Philadelphia -- Researchers have determined that a combination of P16 immunohistochemistry and DNA qPCR to test for viral E6 can accurately determine the oropharyngeal squamous cell carcinoma, a form of head and neck cancer, which derive from HPV16, according to a study published in Clinical Cancer Research, a journal of the American Association for Cancer Research.
"This has immediate clinical applications as we consider recruitment to clinical trials designed to de-escalate the intensity of therapy based on HPV status" said lead researcher Andrew Schache, D.D.S., M.D., research fellow and surgeon at the University of Liverpool.
Schache said that the attention surrounding HPV, particularly in the last several years, has given rise to a number of diagnostic tests, but the evaluation of these tests has lagged behind.
For the current study, Schache and colleagues evaluated eight possible combinations of known diagnostic tests on 108 cases of HPV16 derived oropharyngeal squamous cell carcinoma. They used viral gene expression as the standard marker.
"Viral gene expression has 100 percent specificity and sensitivity, but it requires very high quality tissue that is often not available," said Schache.
After evaluating the tests, they found that a combination of DNA qPCR and P16 immunohistochemistry had 97 percent sensitivity, a measure of accurate positive tests, and 94 percent specificity, a measure of accurate negative tests.
Both of these assays are commercially available in proprietary and generic forms, Schache said, so the combination test could be administered.
"Getting the diagnosis right is extremely important because cases like this may receive less aggressive therapy based on a positive test. You do not want to withhold treatment from a more aggressive case," he said.
The study was funded by a Wellcome Trust Grant, a U.K. philanthropy devoted to biomedical research.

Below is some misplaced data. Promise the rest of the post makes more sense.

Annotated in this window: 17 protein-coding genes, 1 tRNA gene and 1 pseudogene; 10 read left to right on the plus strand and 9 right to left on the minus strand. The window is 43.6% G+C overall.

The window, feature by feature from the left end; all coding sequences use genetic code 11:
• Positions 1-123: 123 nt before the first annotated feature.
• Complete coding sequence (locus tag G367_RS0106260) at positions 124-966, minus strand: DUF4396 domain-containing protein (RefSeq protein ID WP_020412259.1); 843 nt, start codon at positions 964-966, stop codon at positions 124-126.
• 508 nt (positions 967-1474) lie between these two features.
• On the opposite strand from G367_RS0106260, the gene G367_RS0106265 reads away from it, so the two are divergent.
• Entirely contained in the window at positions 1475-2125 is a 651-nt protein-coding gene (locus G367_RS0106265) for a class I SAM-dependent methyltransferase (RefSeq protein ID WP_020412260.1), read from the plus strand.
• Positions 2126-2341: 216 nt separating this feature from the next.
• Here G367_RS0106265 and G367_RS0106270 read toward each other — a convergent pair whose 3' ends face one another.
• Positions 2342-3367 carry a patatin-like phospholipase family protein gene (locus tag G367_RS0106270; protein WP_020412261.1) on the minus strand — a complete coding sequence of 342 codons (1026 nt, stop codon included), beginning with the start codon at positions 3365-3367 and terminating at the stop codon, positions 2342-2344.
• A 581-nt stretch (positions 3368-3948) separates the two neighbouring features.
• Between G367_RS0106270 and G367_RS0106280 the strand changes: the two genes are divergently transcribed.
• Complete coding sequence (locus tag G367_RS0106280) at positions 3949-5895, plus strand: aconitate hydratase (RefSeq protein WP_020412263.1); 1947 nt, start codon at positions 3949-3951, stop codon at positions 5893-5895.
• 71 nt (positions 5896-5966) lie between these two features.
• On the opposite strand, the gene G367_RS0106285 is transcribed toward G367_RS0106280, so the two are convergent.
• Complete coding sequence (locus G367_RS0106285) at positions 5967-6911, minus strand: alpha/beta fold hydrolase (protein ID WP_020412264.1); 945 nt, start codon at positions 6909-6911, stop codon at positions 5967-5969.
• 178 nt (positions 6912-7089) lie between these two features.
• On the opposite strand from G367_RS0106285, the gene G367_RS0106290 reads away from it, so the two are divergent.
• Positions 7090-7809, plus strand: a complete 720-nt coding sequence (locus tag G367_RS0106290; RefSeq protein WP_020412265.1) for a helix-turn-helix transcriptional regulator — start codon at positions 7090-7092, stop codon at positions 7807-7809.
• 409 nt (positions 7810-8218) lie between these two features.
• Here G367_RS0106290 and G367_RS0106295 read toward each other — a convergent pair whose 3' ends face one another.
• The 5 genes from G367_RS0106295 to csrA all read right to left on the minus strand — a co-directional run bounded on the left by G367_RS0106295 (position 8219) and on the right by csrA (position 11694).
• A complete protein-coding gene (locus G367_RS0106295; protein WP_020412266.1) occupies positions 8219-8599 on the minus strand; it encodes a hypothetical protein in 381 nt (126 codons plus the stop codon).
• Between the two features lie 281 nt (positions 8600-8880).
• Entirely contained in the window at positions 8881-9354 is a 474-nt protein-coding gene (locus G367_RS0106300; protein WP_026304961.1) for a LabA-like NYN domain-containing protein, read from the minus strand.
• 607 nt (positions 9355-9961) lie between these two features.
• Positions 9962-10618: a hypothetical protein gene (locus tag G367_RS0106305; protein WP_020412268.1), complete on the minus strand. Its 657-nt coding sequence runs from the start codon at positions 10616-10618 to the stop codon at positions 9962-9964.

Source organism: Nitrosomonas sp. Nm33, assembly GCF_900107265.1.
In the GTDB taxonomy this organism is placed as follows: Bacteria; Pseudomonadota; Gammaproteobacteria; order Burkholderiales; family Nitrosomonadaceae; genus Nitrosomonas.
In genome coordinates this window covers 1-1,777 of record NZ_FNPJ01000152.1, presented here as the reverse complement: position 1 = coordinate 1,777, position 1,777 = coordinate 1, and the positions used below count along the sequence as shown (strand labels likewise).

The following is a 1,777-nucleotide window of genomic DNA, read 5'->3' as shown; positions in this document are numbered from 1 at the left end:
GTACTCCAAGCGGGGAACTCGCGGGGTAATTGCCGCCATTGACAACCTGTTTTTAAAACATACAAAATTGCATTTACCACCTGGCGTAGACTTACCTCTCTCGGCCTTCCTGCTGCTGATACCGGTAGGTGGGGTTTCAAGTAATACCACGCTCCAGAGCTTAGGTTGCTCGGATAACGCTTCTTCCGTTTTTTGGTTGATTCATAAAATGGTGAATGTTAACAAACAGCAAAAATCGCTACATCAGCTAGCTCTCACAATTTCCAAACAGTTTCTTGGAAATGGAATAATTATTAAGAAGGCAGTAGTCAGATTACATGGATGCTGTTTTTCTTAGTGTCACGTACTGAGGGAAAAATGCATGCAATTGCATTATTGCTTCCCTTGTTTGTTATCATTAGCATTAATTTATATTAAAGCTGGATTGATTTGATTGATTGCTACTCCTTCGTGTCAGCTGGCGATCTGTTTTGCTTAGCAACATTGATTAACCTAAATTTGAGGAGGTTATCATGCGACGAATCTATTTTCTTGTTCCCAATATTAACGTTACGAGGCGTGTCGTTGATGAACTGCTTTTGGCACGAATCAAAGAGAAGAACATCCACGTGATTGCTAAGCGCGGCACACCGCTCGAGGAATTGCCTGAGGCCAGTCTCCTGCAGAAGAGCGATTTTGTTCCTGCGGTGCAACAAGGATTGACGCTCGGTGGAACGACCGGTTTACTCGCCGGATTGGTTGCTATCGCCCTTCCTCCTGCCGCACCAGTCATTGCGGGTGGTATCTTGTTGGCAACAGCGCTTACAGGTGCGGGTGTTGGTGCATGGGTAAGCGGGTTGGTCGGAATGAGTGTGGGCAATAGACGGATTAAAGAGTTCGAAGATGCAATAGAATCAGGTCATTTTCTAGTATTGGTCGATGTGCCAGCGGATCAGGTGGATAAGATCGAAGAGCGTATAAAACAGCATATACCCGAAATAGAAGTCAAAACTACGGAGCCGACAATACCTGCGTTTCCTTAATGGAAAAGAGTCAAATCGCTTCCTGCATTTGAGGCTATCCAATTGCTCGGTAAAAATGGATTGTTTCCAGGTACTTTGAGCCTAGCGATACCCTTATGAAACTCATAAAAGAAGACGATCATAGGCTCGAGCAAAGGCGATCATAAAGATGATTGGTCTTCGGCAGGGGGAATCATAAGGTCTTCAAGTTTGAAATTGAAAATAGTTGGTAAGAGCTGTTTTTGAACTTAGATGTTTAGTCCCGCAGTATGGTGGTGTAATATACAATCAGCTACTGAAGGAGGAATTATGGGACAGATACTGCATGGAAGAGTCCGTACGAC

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The mission of the American Association for Cancer Research is to prevent and cure cancer. Founded in 1907, the AACR is the world's oldest and largest professional organization dedicated to advancing cancer research. The membership includes 33,000 basic, translational and clinical researchers; health care professionals; and cancer survivors and advocates in the United States and more than 90 other countries. The AACR marshals the full spectrum of expertise from the cancer community to accelerate progress in the prevention, diagnosis and treatment of cancer through high-quality scientific and educational programs. It funds innovative, meritorious research grants, research fellowships and career development awards. The AACR Annual Meeting attracts more than 18,000 participants who share the latest discoveries and developments in the field. Special conferences throughout the year present novel data across a wide variety of topics in cancer research, treatment and patient care. The AACR publishes seven major peer-reviewed journals: Cancer Discovery; Cancer Research; Clinical Cancer Research; Cancer Epidemiology, Biomarkers & Prevention; Molecular Cancer Therapeutics; Molecular Cancer Research; and Cancer Prevention Research. AACR journals received 20 percent of the total number of citations given to oncology journals in 2010. The AACR also publishes Cancer Today, a magazine for cancer patients, survivors and their caregivers which provides practical knowledge and new hope for cancer survivors. A major goal of the AACR is to educate the general public and policymakers about the value of cancer research in improving public health, the vital importance of increases in sustained funding for cancer research, and the need for national policies that foster innovation and progress in the field.